Updated 17 March 2016

Drug taken by Maria Sharapova is popular among elite athletes

Meldonium, the drug taken by tennis star Maria Sharapova, is widely used by athletes, according to new research.


There is an alarmingly high prevalence of meldonium use by athletes in sport, reveals research published in the British Journal of Sports Medicine.

Banned substance

Meldonium is reported to be used by athletes to potentially enhance personal performance and shorten the recovery period after physical activity.

The study in the British Journal of Sports Medicine found that up to 490 athletes may have been taking meldonium during Baku 2015 European Games.

Read: Your guide to legal sports supplements

Since the shock suspension of 28-year-old Maria Sharapova for using meldonium, or Mildronate, other athletes have also been caught using the banned substance, reported AFP.

Russian biathlete Eduard Latypov is the latest to be caught using the drug at an event in February. Swedish runner Abeba Aregawi also tested positive in February, while 2015 Tokyo marathon champion Endeshaw Negesse, Ukrainian biathletes Olga Abramova and Artem Tyschcenko and Russian ice dancer Ekaterina Bobrova have also been caught.

"This study highlights the widespread and inappropriate use and prescribing of this prescription drug in a generally healthy athlete population."
The research highlights that:

- 13 medallists or competition winners were taking meldonium
- 66 athletes tested positive for meldonium
- Meldonium was detected in athletes competing in 15 of the 21 sports in competition
- Meldonium use was significantly under-reported by athletes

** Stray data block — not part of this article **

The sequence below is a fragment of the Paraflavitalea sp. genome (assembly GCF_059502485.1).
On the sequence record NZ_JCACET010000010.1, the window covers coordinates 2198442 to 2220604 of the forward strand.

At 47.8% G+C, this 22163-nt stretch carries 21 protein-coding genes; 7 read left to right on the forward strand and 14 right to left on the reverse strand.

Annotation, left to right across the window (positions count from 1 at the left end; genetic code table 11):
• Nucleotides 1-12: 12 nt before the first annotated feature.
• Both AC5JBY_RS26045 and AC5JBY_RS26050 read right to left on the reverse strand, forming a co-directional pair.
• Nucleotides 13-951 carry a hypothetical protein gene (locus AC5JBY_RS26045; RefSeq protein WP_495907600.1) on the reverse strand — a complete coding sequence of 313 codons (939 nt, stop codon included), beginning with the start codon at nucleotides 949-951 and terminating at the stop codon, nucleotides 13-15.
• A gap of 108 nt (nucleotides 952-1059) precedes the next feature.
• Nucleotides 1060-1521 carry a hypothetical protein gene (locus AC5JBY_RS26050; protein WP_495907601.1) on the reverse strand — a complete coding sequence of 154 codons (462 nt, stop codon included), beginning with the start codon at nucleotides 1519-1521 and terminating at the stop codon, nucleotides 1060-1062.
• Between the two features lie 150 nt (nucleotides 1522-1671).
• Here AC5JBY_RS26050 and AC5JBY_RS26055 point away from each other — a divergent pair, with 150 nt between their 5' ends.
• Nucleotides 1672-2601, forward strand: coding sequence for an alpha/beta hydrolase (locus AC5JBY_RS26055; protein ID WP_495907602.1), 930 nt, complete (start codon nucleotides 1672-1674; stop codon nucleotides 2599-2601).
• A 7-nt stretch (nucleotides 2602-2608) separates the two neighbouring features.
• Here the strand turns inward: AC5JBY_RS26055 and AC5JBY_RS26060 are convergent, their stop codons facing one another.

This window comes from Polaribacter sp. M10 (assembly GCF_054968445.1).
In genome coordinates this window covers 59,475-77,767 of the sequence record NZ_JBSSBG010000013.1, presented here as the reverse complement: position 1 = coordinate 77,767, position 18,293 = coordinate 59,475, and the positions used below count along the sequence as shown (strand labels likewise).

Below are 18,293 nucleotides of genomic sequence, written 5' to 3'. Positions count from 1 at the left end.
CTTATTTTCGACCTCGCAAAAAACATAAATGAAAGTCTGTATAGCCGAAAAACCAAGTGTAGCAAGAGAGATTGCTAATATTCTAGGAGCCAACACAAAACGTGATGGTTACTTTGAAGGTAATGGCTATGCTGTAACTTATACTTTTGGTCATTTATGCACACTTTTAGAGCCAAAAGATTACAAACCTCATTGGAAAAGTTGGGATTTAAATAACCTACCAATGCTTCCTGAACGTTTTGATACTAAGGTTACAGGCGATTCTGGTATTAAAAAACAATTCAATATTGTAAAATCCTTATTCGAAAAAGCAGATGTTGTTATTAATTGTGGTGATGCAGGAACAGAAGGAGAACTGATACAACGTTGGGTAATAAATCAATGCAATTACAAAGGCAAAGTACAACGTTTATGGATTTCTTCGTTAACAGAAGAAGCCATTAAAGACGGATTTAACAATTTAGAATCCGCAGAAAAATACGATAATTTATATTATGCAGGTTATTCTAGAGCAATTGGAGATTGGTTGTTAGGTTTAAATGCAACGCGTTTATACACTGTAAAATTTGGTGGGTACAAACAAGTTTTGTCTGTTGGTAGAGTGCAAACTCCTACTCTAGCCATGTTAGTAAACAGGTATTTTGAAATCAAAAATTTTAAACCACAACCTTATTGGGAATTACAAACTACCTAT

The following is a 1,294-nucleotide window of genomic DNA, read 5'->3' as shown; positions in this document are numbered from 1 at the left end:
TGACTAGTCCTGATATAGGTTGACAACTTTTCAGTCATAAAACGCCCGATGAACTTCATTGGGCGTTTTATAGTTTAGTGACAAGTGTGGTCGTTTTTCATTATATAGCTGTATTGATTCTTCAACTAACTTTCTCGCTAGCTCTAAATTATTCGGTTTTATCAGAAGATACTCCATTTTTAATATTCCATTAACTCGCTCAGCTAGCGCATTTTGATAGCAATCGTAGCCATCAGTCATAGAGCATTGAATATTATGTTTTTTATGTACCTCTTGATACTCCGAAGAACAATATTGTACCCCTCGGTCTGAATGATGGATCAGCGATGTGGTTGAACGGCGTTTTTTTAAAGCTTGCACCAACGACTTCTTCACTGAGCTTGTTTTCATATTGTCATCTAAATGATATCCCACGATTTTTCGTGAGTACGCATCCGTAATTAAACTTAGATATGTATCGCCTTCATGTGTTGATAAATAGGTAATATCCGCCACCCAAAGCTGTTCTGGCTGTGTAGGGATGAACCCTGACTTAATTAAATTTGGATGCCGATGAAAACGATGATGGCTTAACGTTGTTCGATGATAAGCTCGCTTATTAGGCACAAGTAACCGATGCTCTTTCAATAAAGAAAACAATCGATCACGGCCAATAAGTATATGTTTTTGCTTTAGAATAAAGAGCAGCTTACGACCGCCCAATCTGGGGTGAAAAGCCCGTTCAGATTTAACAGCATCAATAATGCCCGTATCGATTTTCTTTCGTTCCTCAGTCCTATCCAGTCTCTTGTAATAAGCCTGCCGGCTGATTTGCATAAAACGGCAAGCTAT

"There was significant under-reporting of the use of this drug by athletes in most sports."

From 762 samples, only 23 (3.0%) of the 662 athletes tested self-reported taking the drug, compared to 66 (8.7%) athletes who actually tested positive for meldonium. 43 of the 66 (65%) athletes who tested positive for meldonium did not declare taking the drug in the last 7 days.

"This clearly indicates significantly more widespread use of this drug by athletes at the Games that was openly declared."

The research, which was carried out on behalf of the European Olympic Committees, contributed to the World Anti-Doping Agency (WADA) taking the decision to ban the use of meldonium in competitive sport as of January 1.

Read: Your guide to illegal sports supplements

According to, Meldonium is manufactured by pharmaceutical company Grindeks in Latvia and used in the treatment of certain heart conditions such as angina, heart attacks, heart failure and for ischaemia, which is a lack of blood flow to parts of the body.

Four to six weeks

28-year-old Maria Sharapova, a five-time grand slam champion and the highest paid woman in sports, was suspended in March after she tested positive for the banned the day of her Australian Open quarter finals defeat to Serena Williams.

Sharapova has been taking the substance for 10 years after she frequently became sick, had irregular electrocardiogram results, a magnesium deficiency and a family history of diabetes, reported Reuters.

However, Grindeks told the Associated Press that four to six weeks was a common course. “Depending on the patient’s health condition, treatment course of meldonium preparations may vary from four to six weeks. Treatment course can be repeated twice or thrice a year,” the company said in an emailed statement.

“Only physicians can follow and evaluate patient’s health condition and state whether the patient should use meldonium for a longer period of time.”


British Journal of Sports Medicine, Meldonium use by athletes at the Baku 2015 European Games. Adding data to Ms Maria Sharapova’s failed drug test case;

Sport24, 99 positive tests for meldonium since January 1;

Reuters, Experts perplexed over why Sharapova was taking banned heart drug;;;

AccessWDUN, The drug at the center of Maria Sharapova's doping case was regularly given to Soviet troops in the 1980s to boost their stamina while fighting in Afghanistan;

Read more:

Josta Dladla pleads guilty to doping charge

Outrage over doping in professional sport

WADA calls for wider efforts to tackle sports doping 


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